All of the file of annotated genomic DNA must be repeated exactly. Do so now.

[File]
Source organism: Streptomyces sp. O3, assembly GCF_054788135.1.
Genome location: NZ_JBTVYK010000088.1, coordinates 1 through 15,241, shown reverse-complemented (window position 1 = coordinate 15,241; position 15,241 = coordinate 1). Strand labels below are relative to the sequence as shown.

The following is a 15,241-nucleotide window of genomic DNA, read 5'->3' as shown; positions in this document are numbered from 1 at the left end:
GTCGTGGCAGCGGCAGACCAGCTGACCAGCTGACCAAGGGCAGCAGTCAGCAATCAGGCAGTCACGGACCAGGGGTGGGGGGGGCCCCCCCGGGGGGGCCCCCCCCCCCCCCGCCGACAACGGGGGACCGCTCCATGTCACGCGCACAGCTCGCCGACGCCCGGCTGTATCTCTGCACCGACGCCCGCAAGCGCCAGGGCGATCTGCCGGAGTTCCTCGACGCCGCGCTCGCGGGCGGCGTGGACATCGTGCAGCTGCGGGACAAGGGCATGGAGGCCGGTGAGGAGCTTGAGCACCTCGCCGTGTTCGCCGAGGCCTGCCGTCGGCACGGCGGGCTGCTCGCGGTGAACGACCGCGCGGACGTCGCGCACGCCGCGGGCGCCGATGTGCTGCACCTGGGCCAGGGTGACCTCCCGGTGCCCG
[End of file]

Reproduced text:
Source organism: Streptomyces sp. O3, assembly GCF_054788135.1.
Genome location: NZ_JBTVYK010000088.1, coordinates 1 through 15,241, shown reverse-complemented (window position 1 = coordinate 15,241; position 15,241 = coordinate 1). Strand labels below are relative to the sequence as shown.

The following is a 15,241-nucleotide window of genomic DNA, read 5'->3' as shown; positions in this document are numbered from 1 at the left end:
GTCGTGGCAGCGGCAGACCAGCTGACCAGCTGACCAAGGGCAGCAGTCAGCAATCAGGCAGTCACGGACCAGGGGTGGGGGGGGCCCCCCCGGGGGGGCCCCCCCCCCCCCCGCCGACAACGGGGGACCGCTCCATGTCACGCGCACAGCTCGCCGACGCCCGGCTGTATCTCTGCACCGACGCCCGCAAGCGCCAGGGCGATCTGCCGGAGTTCCTCGACGCCGCGCTCGCGGGCGGCGTGGACATCGTGCAGCTGCGGGACAAGGGCATGGAGGCCGGTGAGGAGCTTGAGCACCTCGCCGTGTTCGCCGAGGCCTGCCGTCGGCACGGCGGGCTGCTCGCGGTGAACGACCGCGCGGACGTCGCGCACGCCGCGGGCGCCGATGTGCTGCACCTGGGCCAGGGTGACCTCCCGGTGCCCG